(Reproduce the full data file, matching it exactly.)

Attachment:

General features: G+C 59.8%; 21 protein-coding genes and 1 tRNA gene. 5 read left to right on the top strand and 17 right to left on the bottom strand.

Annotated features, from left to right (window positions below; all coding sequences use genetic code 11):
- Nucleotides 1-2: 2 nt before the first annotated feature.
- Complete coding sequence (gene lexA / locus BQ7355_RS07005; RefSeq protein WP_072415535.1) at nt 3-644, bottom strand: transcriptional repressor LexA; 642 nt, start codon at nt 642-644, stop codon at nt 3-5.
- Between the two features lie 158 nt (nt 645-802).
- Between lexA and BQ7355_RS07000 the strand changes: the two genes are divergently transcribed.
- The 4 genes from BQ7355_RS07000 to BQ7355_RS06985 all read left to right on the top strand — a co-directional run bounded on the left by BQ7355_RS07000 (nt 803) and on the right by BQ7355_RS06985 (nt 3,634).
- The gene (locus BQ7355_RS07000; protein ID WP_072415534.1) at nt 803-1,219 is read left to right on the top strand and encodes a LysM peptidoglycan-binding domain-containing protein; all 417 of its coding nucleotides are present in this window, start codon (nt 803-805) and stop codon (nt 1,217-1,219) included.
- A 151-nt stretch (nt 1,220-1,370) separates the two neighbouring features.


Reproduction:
General features: G+C 59.8%; 21 protein-coding genes and 1 tRNA gene. 5 read left to right on the top strand and 17 right to left on the bottom strand.

Annotated features, from left to right (window positions below; all coding sequences use genetic code 11):
- Nucleotides 1-2: 2 nt before the first annotated feature.
- Complete coding sequence (gene lexA / locus BQ7355_RS07005; RefSeq protein WP_072415535.1) at nt 3-644, bottom strand: transcriptional repressor LexA; 642 nt, start codon at nt 642-644, stop codon at nt 3-5.
- Between the two features lie 158 nt (nt 645-802).
- Between lexA and BQ7355_RS07000 the strand changes: the two genes are divergently transcribed.
- The 4 genes from BQ7355_RS07000 to BQ7355_RS06985 all read left to right on the top strand — a co-directional run bounded on the left by BQ7355_RS07000 (nt 803) and on the right by BQ7355_RS06985 (nt 3,634).
- The gene (locus BQ7355_RS07000; protein ID WP_072415534.1) at nt 803-1,219 is read left to right on the top strand and encodes a LysM peptidoglycan-binding domain-containing protein; all 417 of its coding nucleotides are present in this window, start codon (nt 803-805) and stop codon (nt 1,217-1,219) included.
- A 151-nt stretch (nt 1,220-1,370) separates the two neighbouring features.